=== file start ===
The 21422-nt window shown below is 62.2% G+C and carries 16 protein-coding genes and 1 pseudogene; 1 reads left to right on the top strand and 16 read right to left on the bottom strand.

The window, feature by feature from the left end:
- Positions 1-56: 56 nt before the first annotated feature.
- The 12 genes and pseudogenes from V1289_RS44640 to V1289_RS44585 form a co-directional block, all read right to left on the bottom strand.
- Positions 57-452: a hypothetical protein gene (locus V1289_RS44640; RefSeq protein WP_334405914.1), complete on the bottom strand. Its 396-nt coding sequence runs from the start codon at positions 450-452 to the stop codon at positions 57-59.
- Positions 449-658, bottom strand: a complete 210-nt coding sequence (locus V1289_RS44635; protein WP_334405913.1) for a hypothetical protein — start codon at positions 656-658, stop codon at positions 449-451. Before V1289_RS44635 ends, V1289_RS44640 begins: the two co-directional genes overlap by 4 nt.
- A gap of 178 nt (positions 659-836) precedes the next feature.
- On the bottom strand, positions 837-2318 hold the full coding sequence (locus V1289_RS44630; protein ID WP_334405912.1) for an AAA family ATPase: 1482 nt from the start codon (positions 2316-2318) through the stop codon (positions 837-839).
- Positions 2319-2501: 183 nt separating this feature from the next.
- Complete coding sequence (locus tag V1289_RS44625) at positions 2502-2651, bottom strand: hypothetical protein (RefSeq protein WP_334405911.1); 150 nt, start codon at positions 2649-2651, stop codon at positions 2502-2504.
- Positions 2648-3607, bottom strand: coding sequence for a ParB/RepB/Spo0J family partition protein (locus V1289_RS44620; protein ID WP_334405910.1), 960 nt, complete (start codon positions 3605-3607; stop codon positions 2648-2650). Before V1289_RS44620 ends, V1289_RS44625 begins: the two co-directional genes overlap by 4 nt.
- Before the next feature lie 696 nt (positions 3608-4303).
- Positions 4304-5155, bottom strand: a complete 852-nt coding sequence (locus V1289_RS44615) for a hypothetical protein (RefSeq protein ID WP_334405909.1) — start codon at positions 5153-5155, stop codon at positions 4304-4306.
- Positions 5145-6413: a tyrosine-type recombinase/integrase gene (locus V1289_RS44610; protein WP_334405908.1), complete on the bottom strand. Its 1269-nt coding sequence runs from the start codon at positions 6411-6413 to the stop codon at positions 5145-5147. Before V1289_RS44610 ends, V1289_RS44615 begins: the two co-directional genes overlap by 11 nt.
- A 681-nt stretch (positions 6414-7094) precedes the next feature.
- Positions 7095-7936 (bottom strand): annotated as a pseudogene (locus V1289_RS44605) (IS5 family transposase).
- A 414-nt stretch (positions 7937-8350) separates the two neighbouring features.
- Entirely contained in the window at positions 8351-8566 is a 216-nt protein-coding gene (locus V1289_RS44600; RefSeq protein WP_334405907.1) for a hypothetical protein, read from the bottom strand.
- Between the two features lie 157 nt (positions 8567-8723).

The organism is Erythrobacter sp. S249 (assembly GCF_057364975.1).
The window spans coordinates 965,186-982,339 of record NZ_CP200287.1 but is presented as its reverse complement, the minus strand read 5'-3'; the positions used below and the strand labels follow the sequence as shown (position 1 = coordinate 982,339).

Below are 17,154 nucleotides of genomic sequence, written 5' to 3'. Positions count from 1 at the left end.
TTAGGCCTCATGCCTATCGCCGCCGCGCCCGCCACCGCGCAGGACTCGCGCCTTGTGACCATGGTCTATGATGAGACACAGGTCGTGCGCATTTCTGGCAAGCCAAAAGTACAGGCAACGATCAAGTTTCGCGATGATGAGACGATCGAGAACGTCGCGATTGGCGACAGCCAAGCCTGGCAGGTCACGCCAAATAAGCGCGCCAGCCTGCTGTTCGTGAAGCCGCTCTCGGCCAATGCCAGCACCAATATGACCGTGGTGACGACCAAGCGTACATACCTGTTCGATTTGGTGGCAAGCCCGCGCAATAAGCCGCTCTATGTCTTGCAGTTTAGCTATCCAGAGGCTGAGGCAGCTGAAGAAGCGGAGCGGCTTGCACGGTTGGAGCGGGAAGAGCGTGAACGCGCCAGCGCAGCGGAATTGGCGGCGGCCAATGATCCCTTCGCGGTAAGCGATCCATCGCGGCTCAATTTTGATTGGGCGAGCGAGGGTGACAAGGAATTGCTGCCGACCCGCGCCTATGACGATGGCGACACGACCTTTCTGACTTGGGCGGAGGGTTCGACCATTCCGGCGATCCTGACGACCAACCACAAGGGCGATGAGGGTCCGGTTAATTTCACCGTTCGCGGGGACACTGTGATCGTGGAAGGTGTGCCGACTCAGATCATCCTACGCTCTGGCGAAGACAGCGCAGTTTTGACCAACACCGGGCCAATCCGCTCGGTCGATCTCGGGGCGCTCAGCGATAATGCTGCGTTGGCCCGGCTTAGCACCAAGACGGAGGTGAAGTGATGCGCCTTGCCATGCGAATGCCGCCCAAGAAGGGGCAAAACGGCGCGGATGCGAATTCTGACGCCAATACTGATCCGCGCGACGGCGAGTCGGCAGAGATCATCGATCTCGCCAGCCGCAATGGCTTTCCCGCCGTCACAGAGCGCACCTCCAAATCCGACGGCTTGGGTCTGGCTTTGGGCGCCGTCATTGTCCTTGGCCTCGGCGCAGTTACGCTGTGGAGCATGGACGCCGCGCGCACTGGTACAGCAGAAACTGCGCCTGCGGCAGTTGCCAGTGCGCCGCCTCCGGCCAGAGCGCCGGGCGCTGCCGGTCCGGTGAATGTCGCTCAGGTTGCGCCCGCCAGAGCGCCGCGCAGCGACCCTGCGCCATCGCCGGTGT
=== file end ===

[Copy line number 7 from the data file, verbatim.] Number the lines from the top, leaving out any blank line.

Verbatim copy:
- A gap of 178 nt (positions 659-836) precedes the next feature.